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TV REVIEW: Helix Season Finale “Dans L’ombre”

By on March 31, 2014

Photo by: Philippe Bosse / Syfy

By Clinton Bell

There’s a point where “Dans L’ombre” enters “so-bad-it’s-good” territory and never looks back. For the first 25 minutes or so, it’s pretty much a regular episode of Helix, with the same issues it’s had all season long.  Then, when we reach the climax, the episode goes absolutely bug nuts. The Scythe blows up the entire base (though, amazingly enough, it doesn’t seem like any characters of significance died) and then grabs Julia and kills her mother. The Scythe gets into the helicopter with Julia, and then Alan—in a stroke of genius—pulls Sutton’s severed head from his bag and tosses it into the helicopter to distract The Scythe. Yes, really. Why was Alan carrying Sutton’s head in a bag? I have no idea, but it is the campiest moment of the season. It’s a terribly directed sequence—with cheesy “sad” music and slow motion to boot—that comes off as self-parody. Whatever show Helix was when it premiered, well, it’s not that show anymore. And that isn’t necessarily a bad thing.

If you were hoping the finale would deliver high-quality drama, then you probably hated this episode. I, however, had already accepted the fact that Helix will probably never be a great drama, and that it is best enjoyed when it indulges in ludicrous moments and plot twists. If great drama is what you’re looking for, then look elsewhere, because Helix is more interested in frozen heads.

The best compliment I can give season one of Helix, is that it’s unlike every other show on TV. Yeah, it sometimes leans on familiar sci-fi tropes and clichés, but it also has people vomiting black goo and crawling through air ducts like the Xenomorphs in Aliens. It’s a series that can be enjoyed the same way people enjoy American Horror Story.

It’s hard to say for sure, but I think the finale suggests that the writers realize the show has spun wildly out of control, and are okay with the insane, goofy place the series has landed in. Helix has taken itself seriously all season, but if the finale is any indication, that might change next season. I guess we’ll have to wait and see.

The massive leap in time, from day 13 to day 235, is not something I expected, but it blows up the show in a number of ways and allows the writers a lot of freedom going forward. I wasn’t a fan of Peter’s traitorous actions, which very well could’ve led to both Alan and Julia’s deaths, something that Peter wouldn’t want. His actions don’t make a lick of sense. On day 235, it appears that Peter is still working alongside Alan to get Julia back, so I’m pretty confused as to what his overall goal is.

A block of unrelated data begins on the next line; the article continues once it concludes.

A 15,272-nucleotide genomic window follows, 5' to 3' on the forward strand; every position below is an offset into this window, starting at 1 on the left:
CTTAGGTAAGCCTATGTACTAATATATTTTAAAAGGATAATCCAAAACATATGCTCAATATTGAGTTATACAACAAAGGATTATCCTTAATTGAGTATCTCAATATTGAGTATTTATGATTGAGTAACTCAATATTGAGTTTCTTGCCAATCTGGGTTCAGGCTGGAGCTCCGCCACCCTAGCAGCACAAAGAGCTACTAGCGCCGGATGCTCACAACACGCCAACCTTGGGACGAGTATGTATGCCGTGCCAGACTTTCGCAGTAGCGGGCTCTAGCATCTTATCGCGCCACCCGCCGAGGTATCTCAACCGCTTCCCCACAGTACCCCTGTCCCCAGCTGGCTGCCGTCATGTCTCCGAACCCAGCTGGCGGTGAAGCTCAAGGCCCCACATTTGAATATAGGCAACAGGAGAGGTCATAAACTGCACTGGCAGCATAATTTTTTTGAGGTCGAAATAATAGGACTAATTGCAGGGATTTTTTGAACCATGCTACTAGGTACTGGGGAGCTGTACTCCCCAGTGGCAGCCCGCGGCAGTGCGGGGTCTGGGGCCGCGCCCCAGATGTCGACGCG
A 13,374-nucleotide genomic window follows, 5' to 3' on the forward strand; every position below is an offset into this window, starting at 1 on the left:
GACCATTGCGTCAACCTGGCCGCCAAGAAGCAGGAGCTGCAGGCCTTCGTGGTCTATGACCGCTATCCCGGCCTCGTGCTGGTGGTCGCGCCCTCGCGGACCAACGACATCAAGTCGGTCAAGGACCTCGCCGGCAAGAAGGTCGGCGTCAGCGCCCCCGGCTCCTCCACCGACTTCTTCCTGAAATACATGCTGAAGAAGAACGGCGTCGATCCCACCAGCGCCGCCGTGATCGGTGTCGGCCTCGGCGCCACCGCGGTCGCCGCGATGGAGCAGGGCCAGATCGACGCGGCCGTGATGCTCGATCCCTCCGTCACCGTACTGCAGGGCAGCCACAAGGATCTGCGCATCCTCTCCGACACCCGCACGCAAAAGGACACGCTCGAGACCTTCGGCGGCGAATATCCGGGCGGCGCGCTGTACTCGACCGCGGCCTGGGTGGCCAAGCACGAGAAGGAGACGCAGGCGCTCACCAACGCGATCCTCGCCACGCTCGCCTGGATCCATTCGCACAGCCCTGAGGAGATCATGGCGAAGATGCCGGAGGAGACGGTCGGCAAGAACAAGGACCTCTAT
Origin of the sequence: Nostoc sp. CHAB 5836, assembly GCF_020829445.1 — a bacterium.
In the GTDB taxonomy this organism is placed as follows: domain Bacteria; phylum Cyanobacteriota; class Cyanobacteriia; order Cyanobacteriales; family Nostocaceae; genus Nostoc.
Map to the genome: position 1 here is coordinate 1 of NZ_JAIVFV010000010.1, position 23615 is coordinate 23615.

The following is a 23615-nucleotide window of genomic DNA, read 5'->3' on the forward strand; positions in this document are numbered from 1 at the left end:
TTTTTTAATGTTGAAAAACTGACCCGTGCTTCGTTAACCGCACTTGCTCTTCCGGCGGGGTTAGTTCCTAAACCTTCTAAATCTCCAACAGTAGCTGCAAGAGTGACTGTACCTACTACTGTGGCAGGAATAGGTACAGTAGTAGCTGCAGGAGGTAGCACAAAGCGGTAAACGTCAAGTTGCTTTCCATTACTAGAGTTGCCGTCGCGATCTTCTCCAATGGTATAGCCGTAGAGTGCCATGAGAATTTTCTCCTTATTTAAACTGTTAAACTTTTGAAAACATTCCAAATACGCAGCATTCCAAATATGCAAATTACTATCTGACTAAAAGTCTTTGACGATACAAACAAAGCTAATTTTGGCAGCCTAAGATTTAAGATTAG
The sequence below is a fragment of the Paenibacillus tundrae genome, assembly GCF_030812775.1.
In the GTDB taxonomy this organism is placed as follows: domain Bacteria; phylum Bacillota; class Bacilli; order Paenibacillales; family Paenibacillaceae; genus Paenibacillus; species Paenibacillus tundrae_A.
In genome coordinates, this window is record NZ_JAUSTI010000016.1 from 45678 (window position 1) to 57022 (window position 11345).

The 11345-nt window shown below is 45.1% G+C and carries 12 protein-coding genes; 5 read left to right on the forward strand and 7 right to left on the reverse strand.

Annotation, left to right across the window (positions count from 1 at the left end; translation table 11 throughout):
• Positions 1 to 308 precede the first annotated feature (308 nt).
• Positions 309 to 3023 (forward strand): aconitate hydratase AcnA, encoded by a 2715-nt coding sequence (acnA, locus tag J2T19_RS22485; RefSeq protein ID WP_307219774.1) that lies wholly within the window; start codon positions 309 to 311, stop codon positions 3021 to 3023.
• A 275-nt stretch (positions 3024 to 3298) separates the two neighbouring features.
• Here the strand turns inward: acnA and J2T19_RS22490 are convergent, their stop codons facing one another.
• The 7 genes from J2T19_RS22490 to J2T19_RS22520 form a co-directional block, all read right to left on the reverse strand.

Anyway, it looks like next season will take place in Paris, with Alan doing whatever it takes (including torture) to get Julia back from Illaria. There’s no sign of Sarah, who we learned is pregnant, but I’m sure she survived the explosion and will be a major character next season. Her baby is also probably going to have powers or something.

The new setting, time jump, and different character situations could make Helix into a completely different show next season. Tone-wise, I expect it’ll continue to take itself very seriously; I would be stunned if the show became a tongue-in-cheek camp-fest, but I would still kind of like to see it happen. The show has squandered all of the dramatic potential it once held, and I can no longer take it seriously. One of my favorite scenes from season one is Julia’s dinner hallucination in the cabin-bunker, a delightfully silly scene. I wouldn’t mind seeing more things like that. It’s unlikely the show will re-invent itself dramatically, but it has enough room to do so if it wants to.

And that was Helix season one. I must admit, I probably wouldn’t have watched all 13 episodes if I didn’t already agree to review it, but now that I did, I don’t hate myself for doing it. It isn’t easy to enjoy the Helix viewing experience, but if you don’t expect it to be the next Breaking Bad, and don’t think about it too much, you can have a decent time.

Additional notes:

– I haven’t been giving grades/scores, but if I were to grade “Dans L’ombre,” it would get a C for cuckoo.

– Strange that Jane would be re-introduced and then killed off so quickly. They literally got nothing out of that character.

– The first half of the season had some surprising twists, but nothing as shocking as Doreen’s death.


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